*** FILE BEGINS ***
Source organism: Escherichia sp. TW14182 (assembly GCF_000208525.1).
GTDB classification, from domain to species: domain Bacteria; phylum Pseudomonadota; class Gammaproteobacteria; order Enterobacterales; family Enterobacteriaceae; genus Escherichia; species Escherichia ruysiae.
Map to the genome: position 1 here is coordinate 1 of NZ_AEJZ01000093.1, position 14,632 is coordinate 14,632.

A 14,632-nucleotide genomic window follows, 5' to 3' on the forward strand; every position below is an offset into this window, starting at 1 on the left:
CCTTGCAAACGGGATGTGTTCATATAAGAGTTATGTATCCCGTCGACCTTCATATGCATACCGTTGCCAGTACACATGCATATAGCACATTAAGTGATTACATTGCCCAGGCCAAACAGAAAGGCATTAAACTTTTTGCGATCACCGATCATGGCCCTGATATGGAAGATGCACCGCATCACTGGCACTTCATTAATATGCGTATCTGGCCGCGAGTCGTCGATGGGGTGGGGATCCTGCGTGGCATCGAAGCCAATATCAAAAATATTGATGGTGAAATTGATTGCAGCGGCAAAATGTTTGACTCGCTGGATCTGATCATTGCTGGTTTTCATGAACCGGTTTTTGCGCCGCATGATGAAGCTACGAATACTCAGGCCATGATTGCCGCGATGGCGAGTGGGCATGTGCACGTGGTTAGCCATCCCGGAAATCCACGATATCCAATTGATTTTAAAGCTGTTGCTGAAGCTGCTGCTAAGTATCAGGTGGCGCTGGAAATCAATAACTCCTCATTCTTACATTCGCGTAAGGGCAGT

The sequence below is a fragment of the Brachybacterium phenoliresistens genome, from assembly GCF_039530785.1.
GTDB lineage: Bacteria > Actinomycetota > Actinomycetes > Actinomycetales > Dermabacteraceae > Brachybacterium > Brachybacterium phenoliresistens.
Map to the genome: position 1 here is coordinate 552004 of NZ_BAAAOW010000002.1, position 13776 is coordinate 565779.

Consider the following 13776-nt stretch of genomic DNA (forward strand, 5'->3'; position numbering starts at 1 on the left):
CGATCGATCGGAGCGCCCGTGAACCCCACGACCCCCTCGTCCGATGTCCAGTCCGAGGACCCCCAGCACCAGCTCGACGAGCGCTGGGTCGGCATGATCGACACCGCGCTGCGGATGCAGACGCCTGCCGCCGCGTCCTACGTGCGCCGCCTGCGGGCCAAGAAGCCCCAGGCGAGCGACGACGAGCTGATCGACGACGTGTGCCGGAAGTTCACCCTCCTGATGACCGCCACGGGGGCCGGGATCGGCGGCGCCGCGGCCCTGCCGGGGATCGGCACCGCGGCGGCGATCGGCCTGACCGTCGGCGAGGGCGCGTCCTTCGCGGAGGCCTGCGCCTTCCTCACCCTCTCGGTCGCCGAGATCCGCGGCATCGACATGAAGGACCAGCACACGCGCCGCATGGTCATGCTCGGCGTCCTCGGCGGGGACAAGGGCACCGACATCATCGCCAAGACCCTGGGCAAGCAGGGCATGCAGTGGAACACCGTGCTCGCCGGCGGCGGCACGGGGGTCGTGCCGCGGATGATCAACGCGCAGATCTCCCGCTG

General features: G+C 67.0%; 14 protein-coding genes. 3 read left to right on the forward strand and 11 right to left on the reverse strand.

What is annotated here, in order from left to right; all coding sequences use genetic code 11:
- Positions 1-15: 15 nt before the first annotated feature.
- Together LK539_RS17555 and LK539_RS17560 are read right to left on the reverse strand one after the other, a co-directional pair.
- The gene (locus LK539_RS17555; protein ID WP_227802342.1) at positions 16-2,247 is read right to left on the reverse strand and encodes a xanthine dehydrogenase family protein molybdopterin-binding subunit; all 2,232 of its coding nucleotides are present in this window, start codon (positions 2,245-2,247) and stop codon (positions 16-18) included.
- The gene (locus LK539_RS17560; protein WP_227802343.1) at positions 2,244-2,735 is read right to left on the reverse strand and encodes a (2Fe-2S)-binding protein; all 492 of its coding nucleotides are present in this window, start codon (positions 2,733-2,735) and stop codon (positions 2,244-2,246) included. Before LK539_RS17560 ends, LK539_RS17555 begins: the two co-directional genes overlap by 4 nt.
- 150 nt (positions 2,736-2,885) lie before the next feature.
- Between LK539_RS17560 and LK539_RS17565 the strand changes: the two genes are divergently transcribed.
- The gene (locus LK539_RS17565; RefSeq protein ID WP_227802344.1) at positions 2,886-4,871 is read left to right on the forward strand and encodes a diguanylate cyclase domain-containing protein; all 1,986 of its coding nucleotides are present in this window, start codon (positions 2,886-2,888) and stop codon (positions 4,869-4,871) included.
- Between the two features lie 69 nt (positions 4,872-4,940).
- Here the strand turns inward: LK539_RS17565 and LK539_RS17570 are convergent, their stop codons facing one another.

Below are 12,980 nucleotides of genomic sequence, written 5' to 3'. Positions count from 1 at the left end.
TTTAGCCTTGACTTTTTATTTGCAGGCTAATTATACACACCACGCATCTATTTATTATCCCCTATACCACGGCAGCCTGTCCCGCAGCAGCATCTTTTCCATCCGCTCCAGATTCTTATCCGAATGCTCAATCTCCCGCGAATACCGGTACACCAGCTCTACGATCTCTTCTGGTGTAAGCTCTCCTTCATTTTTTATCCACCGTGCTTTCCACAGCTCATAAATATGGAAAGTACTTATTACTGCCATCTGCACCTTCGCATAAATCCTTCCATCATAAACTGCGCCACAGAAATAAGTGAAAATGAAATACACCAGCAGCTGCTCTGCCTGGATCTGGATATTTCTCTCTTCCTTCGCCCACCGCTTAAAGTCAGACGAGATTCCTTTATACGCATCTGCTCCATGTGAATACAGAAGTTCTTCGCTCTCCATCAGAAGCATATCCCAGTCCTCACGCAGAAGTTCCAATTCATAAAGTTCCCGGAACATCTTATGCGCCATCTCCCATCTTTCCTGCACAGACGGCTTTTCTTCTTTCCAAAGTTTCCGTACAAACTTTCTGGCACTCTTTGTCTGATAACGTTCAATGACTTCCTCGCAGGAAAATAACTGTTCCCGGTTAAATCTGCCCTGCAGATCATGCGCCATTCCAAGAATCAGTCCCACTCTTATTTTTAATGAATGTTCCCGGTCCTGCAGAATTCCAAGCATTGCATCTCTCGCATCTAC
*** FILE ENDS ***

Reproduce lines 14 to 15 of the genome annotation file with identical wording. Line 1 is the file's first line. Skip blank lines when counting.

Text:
- Together LK539_RS17555 and LK539_RS17560 are read right to left on the reverse strand one after the other, a co-directional pair.
- The gene (locus LK539_RS17555; protein ID WP_227802342.1) at positions 16-2,247 is read right to left on the reverse strand and encodes a xanthine dehydrogenase family protein molybdopterin-binding subunit; all 2,232 of its coding nucleotides are present in this window, start codon (positions 2,245-2,247) and stop codon (positions 16-18) included.